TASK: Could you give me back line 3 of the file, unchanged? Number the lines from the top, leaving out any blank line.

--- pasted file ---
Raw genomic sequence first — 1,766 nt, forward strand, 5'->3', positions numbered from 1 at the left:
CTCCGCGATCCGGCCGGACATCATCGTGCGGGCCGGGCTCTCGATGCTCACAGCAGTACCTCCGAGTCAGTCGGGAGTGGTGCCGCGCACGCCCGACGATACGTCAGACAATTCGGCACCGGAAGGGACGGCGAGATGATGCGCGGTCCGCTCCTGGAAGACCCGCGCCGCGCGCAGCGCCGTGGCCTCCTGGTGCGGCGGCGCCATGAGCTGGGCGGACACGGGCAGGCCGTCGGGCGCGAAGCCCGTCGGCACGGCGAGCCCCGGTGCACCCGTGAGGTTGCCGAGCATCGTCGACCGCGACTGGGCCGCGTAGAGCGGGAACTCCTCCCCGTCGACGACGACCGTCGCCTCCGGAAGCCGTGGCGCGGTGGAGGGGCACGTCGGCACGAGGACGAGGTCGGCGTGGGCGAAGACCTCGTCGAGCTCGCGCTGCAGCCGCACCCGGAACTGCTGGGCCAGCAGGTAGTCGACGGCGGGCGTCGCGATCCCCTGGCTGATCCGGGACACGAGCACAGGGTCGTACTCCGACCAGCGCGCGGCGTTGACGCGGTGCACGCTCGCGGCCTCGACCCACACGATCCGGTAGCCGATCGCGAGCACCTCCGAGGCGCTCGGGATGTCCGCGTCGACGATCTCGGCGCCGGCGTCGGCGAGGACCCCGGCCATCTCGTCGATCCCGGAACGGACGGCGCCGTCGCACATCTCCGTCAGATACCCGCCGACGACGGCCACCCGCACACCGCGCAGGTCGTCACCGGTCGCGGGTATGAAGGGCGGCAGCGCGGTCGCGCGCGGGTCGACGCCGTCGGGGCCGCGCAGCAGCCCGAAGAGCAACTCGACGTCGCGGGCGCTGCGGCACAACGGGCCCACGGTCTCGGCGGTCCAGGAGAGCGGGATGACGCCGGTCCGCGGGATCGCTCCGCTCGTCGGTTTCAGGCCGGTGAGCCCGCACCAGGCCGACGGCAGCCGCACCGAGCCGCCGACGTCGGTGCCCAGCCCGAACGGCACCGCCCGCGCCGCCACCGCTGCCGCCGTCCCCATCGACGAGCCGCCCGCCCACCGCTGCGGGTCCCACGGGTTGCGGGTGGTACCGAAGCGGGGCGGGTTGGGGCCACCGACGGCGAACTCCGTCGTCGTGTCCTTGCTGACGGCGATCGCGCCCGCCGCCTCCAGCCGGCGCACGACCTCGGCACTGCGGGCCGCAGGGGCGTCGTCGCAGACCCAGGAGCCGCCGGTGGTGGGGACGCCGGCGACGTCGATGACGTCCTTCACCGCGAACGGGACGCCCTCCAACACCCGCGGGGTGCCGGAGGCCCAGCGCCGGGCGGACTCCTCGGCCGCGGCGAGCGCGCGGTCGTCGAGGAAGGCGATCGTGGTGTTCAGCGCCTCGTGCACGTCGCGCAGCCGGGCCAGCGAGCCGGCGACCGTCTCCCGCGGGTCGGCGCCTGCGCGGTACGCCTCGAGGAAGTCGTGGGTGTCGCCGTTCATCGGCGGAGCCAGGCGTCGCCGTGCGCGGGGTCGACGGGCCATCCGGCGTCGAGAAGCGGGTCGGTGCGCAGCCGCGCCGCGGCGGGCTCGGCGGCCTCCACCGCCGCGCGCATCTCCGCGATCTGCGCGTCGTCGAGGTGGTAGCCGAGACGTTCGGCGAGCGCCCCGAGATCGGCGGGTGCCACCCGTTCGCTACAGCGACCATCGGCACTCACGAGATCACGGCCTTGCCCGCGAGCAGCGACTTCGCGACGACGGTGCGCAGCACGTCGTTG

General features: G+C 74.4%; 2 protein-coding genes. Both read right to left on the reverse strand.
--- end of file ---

General features: G+C 74.4%; 2 protein-coding genes. Both read right to left on the reverse strand.